Defense Secretary Robert Gates announced a series of sweeping shifts in the way the Pentagon will pay for new programs and equipment Monday.

Gates, who set out the guidelines in the Pentagon's 2010 budget request, said he was hoping to reshape the priorities of the defense establishment and profoundly reform the way his department operates.

The three main priorities of the budget recommendation, Gates said, would be improving support for members of the military, veterans and their families, refocusing the military on winning the fights in Iraq and Afghanistan and making a fundamental overhaul of our approach to procurement, acquisition, and contracting.

Our struggles to put the defense bureaucracies on a war footing these past few years have revealed underlying flaws in the priorities, cultural preferences, and reward structures of America's defense establishment - a set of institutions largely arranged to prepare for conflicts against other modern armies, navies, and air forces, Gates said. Programs to directly support, protect, and care for the man or woman at the front have been developed ad hoc and funded outside the base budget. Put simply, until recently there has not been an institutional home in the Defense Department for today's warfighter.

To support the troops and their families, Gates is calling for an $11 billion increase in the base Pentagon budget for personnel, adding $400 million to funds for medical research and development with an additional $300 million increase in funding for traumatic brain injuries, and increasing by $200 million funds for child care, spousal support, lodging, and education.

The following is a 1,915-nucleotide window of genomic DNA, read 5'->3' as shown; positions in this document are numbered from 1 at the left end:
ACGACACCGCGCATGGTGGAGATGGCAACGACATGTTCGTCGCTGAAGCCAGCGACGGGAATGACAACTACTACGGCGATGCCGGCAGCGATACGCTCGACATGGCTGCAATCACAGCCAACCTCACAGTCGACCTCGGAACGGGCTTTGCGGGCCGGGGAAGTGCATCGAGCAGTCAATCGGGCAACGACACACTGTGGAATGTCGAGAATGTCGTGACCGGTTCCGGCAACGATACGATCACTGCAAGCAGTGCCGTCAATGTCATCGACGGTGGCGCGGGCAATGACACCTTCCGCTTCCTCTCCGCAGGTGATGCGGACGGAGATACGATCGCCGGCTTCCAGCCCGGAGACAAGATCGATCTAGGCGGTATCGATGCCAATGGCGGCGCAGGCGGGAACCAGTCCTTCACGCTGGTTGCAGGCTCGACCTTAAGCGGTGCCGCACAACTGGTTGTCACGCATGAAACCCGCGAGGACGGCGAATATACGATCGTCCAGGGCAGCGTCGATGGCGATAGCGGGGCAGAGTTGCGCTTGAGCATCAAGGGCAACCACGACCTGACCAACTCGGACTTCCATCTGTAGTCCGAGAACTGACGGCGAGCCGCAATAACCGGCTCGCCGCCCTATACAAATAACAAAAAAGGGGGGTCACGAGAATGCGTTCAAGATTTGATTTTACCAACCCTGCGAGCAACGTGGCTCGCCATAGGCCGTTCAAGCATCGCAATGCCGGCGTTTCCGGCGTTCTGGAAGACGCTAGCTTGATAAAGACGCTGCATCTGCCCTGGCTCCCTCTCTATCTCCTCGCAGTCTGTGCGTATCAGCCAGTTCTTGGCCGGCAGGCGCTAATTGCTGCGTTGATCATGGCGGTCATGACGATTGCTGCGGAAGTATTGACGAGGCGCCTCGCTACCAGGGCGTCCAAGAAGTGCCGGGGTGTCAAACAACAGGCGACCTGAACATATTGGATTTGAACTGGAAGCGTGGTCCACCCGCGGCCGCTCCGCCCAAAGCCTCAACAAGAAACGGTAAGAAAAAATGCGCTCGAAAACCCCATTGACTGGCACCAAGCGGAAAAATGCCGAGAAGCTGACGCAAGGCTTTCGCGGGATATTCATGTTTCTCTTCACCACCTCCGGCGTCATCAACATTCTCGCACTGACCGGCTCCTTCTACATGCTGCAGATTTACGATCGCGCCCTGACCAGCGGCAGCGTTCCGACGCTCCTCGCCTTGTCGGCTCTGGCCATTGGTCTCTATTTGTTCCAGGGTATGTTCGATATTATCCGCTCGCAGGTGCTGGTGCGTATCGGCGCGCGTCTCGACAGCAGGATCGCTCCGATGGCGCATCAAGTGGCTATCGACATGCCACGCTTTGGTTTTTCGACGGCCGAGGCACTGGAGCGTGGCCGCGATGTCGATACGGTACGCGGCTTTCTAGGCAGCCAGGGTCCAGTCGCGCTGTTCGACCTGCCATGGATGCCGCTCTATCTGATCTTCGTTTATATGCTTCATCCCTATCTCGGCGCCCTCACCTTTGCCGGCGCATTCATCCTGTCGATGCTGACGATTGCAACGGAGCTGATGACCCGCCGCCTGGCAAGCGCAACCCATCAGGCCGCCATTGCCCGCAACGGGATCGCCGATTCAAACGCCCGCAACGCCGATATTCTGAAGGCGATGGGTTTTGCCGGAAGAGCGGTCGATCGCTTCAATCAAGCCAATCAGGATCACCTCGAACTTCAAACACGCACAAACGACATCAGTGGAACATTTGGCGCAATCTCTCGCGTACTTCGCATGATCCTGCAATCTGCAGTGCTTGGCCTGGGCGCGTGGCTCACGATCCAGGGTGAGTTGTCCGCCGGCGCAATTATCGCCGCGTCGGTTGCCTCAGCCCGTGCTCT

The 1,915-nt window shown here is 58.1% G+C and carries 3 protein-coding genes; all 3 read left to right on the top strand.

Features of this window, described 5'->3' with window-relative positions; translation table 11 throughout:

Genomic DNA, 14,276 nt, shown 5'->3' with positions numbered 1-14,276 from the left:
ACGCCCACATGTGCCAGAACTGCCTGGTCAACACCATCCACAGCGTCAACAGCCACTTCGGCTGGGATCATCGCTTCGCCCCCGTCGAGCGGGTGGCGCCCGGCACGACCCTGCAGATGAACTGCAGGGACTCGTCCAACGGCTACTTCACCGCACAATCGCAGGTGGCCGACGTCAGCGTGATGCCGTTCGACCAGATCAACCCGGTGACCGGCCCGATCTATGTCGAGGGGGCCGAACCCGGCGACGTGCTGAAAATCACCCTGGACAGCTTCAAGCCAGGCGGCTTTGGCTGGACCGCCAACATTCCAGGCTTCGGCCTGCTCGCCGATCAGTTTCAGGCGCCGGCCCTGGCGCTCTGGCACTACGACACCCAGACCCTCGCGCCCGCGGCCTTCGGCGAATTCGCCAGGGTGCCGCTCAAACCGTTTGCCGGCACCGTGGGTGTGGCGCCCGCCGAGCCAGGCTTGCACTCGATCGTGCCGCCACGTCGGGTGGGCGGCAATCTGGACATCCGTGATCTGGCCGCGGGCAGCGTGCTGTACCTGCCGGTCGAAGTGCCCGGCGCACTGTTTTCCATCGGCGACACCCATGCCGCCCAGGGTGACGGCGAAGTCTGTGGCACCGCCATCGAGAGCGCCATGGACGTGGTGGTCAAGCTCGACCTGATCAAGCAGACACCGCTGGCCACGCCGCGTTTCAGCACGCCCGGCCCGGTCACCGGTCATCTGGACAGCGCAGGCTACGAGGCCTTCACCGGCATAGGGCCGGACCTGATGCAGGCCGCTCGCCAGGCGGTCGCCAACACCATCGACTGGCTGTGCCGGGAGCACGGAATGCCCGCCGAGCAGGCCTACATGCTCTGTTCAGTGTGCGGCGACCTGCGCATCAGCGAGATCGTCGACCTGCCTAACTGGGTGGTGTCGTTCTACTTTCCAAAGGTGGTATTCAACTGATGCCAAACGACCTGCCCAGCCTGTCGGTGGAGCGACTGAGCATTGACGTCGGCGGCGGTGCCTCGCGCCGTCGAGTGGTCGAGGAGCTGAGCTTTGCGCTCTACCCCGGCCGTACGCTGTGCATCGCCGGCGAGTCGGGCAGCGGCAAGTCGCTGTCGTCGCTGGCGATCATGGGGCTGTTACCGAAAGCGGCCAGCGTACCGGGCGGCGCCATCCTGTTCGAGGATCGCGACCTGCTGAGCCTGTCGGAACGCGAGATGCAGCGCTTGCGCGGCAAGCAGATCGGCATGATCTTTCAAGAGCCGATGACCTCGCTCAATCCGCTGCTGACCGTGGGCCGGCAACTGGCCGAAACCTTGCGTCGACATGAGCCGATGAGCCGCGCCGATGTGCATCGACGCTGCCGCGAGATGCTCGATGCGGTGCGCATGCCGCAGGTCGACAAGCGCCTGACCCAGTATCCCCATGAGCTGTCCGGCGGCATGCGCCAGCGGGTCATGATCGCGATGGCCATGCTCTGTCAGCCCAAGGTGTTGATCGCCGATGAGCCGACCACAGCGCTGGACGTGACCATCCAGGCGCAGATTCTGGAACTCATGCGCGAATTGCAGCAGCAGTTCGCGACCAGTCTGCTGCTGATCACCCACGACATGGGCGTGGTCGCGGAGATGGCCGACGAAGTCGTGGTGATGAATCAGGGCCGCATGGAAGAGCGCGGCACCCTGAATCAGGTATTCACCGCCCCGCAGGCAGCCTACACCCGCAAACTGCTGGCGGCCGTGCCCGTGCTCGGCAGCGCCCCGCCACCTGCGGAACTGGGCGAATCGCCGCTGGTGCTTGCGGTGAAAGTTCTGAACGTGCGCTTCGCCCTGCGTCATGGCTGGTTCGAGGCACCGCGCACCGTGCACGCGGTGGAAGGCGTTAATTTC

Many of these programs have been funded in the past by supplemental, Gates said. We must move away from ad hoc funding of long-term commitments. Thus, we have added money to each of these areas and all will be permanently and properly carried in the base defense budget. Together they represent an increase in base budget funding of $13 billion from last year.

Gates is also calling for a $2 billion increase in the military's information gathering and surveillance efforts, including fielding 50 Predator drones and adding money to support helicopter maintenance personnel and flight crews.

We will also spend $500 million more in the base budget than last year to increase our capacity to field and sustain more helicopters - a capability that is in urgent demand in Afghanistan, Gates said. Today, the primary limitation on helicopter capacity is not airframes but shortages of maintenance crews and pilots. So our focus will be on recruiting and training more Army helicopter crews.

Although much of the budget focuses on addressing the emerging challenges of guerrilla wars like those in Iraq and Afghanistan, Gates said he would not take his eye off of requirements that might be needed to fight a full-scale war.

Even as we begin to shift resources and institutional weight towards supporting the current wars and other potential irregular campaigns, the United States must still contend with the security challenges posed by the military forces of other countries - from those actively hostile to those at strategic crossroads, he said.

He added, Last year's National Defense Strategy concluded that although U.S. predominance in conventional warfare is not unchallenged, it is sustainable for the medium term given current trends. This year's budget deliberations focused on what programs are necessary to deter aggression, project power when necessary, and protect our interests and allies around the globe.